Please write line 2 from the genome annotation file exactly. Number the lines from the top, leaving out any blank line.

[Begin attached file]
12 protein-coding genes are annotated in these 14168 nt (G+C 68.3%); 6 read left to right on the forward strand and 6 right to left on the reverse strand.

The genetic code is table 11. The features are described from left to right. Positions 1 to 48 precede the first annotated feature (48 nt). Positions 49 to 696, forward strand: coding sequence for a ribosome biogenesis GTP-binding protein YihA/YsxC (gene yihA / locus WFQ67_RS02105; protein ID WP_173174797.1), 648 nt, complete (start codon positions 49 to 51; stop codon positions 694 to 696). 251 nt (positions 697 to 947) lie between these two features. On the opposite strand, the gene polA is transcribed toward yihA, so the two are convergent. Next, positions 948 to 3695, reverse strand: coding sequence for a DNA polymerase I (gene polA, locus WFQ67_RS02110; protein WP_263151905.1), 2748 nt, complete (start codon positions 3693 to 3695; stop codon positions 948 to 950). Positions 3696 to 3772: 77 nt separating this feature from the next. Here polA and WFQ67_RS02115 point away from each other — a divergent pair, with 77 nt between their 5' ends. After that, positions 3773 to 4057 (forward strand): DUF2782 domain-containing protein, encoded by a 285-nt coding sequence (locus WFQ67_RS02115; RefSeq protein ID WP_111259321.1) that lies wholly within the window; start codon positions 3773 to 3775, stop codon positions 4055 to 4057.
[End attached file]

The genetic code is table 11. The features are described from left to right. Positions 1 to 48 precede the first annotated feature (48 nt). Positions 49 to 696, forward strand: coding sequence for a ribosome biogenesis GTP-binding protein YihA/YsxC (gene yihA / locus WFQ67_RS02105; protein ID WP_173174797.1), 648 nt, complete (start codon positions 49 to 51; stop codon positions 694 to 696). 251 nt (positions 697 to 947) lie between these two features. On the opposite strand, the gene polA is transcribed toward yihA, so the two are convergent. Next, positions 948 to 3695, reverse strand: coding sequence for a DNA polymerase I (gene polA, locus WFQ67_RS02110; protein WP_263151905.1), 2748 nt, complete (start codon positions 3693 to 3695; stop codon positions 948 to 950). Positions 3696 to 3772: 77 nt separating this feature from the next. Here polA and WFQ67_RS02115 point away from each other — a divergent pair, with 77 nt between their 5' ends. After that, positions 3773 to 4057 (forward strand): DUF2782 domain-containing protein, encoded by a 285-nt coding sequence (locus WFQ67_RS02115; RefSeq protein ID WP_111259321.1) that lies wholly within the window; start codon positions 3773 to 3775, stop codon positions 4055 to 4057.